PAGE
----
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Contents Page: July, 2010, vol 6 no 2

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Renee Owen


Rain keeps coming, drops the size of walnuts clunk and clatter, beating hard on the tin roof. Smell of mold mingling with salt of sea. Fever tosses and turns her on the tiny metal bed, sweat dripping off her brow, black streaks of eye make-up trickle in rivulets down her wattled neck. Creak of rickety ceiling fan tap dances on my taut nerves. I swore I’d never be back, but like the rain, keep coming, if I ever really left. Waiting for her to wake, whir of mosquitoes, buzzing all night, warm wind howling through chinks in cabin walls, age rimming her eyes and mouth like crabgrass on a too green city lawn. Such grand visions I’d had. Towards morning the storm eases. Smudges of wan grey light against the cracked and grimy glass pressing me into sleep, until birds begin their song. She sleeps deeply, chest barely moving. I rise, check her pulse. Not fluttering out, not yet. Even with a fever, her leathery skin cool to the touch, I wait and wonder. When death comes, will I flee? Or run straight towards it with open arms, the way I long now to shed my fancy shoes and run barefoot through her garden one last time.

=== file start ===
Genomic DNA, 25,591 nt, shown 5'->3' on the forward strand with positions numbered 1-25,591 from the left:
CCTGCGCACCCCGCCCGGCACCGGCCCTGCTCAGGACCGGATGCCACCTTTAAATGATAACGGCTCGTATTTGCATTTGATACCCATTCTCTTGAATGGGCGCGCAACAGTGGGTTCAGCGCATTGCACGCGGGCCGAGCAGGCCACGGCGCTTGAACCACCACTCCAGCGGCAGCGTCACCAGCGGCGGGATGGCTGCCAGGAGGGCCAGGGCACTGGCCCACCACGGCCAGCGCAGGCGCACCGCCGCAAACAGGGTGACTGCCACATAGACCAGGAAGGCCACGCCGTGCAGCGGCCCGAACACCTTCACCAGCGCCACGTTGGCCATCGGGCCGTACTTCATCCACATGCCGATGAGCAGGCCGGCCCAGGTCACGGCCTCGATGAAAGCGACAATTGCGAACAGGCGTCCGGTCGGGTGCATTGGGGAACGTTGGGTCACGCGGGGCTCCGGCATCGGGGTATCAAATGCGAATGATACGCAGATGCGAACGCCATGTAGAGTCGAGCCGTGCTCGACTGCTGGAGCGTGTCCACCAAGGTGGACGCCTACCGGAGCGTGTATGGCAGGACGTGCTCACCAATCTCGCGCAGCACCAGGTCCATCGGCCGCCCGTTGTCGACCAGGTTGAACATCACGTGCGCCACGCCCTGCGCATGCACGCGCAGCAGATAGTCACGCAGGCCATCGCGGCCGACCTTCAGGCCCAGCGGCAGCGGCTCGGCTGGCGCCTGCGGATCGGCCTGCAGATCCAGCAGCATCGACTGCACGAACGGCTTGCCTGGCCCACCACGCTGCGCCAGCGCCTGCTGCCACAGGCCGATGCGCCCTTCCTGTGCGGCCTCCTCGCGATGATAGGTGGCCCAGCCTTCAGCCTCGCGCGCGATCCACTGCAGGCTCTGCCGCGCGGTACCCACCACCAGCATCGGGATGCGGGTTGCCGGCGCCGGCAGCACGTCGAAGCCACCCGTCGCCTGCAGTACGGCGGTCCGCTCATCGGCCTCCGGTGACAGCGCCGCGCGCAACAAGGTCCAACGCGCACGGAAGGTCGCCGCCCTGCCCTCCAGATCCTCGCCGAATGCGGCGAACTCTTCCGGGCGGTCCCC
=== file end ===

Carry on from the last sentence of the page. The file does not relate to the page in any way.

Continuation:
red clouds...
                                      the taillights of her
                                      Greyhound bus
                                      leave me with nothing
                                      but longing

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